Although cyber-security is nothing new, healthcare providers are becoming more susceptible to attacks on their electronic information ranging anywhere from financial support such as electronic invoices to personal information on residents and patients in their care. Attacks can be severe, the most insidious of which is a ransomware attack. In mid-November 2019, a Wisconsin-based organization that manages the IT systems for some 110 clients that serve approximately 2,400 nursing homes in 45 U.S. states was hit by the Ryuk ransomware strain. The company declined to pay the multi-million dollar ransom demanded by their extortionists, and the attack cut off many of those elder care facilities from their patient records, email and telephone service for days or weeks while the network was completely rebuilt.
If you contract with an outside IT service provider to manage, store, or maintain your IT, be aware that cyber-attacks on Managed Service Providers (MSPs) have intensified. Most MSPs have unrestricted access to their clients’ systems and data. A security breach at a single MSP can affect the operations of dozen, or even hundreds, of organizations that depend on it. The risks of consequential damages from a single cyber attack on a health care provider can be enormous.
While no solution is bullet-proof, there are certain steps that you, as an MSP client, can take to better understand the risks associated with outsourcing IT operations and help you should you become a victim of a cyber-attack:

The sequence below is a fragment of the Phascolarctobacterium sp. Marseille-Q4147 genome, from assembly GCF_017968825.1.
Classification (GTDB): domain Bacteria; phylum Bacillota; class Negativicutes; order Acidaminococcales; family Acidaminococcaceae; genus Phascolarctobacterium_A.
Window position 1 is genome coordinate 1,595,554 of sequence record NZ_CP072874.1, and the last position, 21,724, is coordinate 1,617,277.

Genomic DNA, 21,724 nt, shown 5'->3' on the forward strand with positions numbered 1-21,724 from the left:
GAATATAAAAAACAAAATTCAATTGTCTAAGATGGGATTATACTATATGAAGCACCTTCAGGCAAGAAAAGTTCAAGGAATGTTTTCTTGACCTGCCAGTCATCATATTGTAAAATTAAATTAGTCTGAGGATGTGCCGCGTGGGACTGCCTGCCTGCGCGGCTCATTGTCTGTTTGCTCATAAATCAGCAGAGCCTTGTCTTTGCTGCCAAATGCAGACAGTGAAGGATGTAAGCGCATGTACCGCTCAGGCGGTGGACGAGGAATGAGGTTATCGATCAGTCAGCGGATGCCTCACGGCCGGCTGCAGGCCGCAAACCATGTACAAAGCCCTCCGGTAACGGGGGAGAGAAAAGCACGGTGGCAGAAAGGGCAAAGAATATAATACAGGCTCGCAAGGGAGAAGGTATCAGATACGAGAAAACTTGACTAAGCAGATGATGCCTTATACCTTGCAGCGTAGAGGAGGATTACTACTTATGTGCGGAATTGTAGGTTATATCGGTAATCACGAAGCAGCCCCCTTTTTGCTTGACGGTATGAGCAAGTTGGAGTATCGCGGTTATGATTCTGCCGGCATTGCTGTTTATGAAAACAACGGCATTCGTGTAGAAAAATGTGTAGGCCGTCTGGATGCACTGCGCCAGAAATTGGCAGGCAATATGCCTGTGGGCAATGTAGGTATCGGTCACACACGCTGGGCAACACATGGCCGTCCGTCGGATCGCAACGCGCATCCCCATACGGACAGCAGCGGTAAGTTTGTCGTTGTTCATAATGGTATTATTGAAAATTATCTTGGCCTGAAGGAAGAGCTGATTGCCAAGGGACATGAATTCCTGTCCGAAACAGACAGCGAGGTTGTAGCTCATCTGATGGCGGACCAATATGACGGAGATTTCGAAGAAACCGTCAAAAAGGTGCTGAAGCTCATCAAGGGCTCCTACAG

- System and Organization Controls (SOC) audits: ask your MSP if they undergo audits and how often those audits occur. SOC audits are performed by Certified Public Accountants on services offered by a service organization. An SOC 1 audit is the audit of a vendor’s accounting and financial controls (e.g., controls related to outsourced payroll processing), while an SOC 2 audit deals with the examination of the controls at a service organization over one or more Trust Service Criteria such as Security, Availability, Processing Integrity, Confidentiality, and Privacy. An SOC 2 report can help you identify where you are vulnerable.
- Cyber-insurance: review your policy to understand which events are covered and what is excluded. Seek assistance from a Certified Information Systems Auditor to ensure insurance requirements are satisfied such as unique usernames, password requirements, and other IT credentials. Ask your MSP if they have cyber-insurance and review the terms and requirements for compliance and claim protocols in the event of an attack.
If you would like more information regarding cyber-security audits and compliance, contact Michal Gurgacz, IT Risk Assurance Manager or Nate Davenport, Senior Manager at MSL, PA.